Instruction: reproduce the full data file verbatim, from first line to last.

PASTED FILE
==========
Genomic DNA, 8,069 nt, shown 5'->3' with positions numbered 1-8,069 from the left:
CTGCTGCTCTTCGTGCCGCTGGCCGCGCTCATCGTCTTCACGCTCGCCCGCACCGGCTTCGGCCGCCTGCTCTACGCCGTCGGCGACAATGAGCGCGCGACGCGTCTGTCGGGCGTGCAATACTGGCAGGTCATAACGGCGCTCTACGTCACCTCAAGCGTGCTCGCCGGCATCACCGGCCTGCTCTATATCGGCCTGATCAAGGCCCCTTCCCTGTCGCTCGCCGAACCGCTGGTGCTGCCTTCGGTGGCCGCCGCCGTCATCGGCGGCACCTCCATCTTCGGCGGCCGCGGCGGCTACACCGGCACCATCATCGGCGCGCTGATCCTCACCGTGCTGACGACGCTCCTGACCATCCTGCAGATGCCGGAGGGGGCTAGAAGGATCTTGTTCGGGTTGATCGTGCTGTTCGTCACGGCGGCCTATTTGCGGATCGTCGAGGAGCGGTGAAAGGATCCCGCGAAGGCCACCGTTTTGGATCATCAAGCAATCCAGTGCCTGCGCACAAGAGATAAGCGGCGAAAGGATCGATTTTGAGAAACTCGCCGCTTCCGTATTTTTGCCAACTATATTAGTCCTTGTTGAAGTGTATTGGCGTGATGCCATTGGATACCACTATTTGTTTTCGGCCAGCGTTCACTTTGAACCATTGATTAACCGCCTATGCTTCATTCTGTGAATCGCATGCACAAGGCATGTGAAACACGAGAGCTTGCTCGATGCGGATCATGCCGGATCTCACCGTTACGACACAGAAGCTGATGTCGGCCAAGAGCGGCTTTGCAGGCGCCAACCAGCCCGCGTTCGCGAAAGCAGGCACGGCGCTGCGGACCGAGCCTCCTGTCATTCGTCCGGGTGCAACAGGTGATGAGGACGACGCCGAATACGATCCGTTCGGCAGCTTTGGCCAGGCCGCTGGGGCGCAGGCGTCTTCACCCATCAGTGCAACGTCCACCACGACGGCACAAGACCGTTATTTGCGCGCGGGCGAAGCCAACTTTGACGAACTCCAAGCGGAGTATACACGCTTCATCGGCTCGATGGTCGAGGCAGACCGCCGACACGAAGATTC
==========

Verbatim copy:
Genomic DNA, 8,069 nt, shown 5'->3' with positions numbered 1-8,069 from the left:
CTGCTGCTCTTCGTGCCGCTGGCCGCGCTCATCGTCTTCACGCTCGCCCGCACCGGCTTCGGCCGCCTGCTCTACGCCGTCGGCGACAATGAGCGCGCGACGCGTCTGTCGGGCGTGCAATACTGGCAGGTCATAACGGCGCTCTACGTCACCTCAAGCGTGCTCGCCGGCATCACCGGCCTGCTCTATATCGGCCTGATCAAGGCCCCTTCCCTGTCGCTCGCCGAACCGCTGGTGCTGCCTTCGGTGGCCGCCGCCGTCATCGGCGGCACCTCCATCTTCGGCGGCCGCGGCGGCTACACCGGCACCATCATCGGCGCGCTGATCCTCACCGTGCTGACGACGCTCCTGACCATCCTGCAGATGCCGGAGGGGGCTAGAAGGATCTTGTTCGGGTTGATCGTGCTGTTCGTCACGGCGGCCTATTTGCGGATCGTCGAGGAGCGGTGAAAGGATCCCGCGAAGGCCACCGTTTTGGATCATCAAGCAATCCAGTGCCTGCGCACAAGAGATAAGCGGCGAAAGGATCGATTTTGAGAAACTCGCCGCTTCCGTATTTTTGCCAACTATATTAGTCCTTGTTGAAGTGTATTGGCGTGATGCCATTGGATACCACTATTTGTTTTCGGCCAGCGTTCACTTTGAACCATTGATTAACCGCCTATGCTTCATTCTGTGAATCGCATGCACAAGGCATGTGAAACACGAGAGCTTGCTCGATGCGGATCATGCCGGATCTCACCGTTACGACACAGAAGCTGATGTCGGCCAAGAGCGGCTTTGCAGGCGCCAACCAGCCCGCGTTCGCGAAAGCAGGCACGGCGCTGCGGACCGAGCCTCCTGTCATTCGTCCGGGTGCAACAGGTGATGAGGACGACGCCGAATACGATCCGTTCGGCAGCTTTGGCCAGGCCGCTGGGGCGCAGGCGTCTTCACCCATCAGTGCAACGTCCACCACGACGGCACAAGACCGTTATTTGCGCGCGGGCGAAGCCAACTTTGACGAACTCCAAGCGGAGTATACACGCTTCATCGGCTCGATGGTCGAGGCAGACCGCCGACACGAAGATTC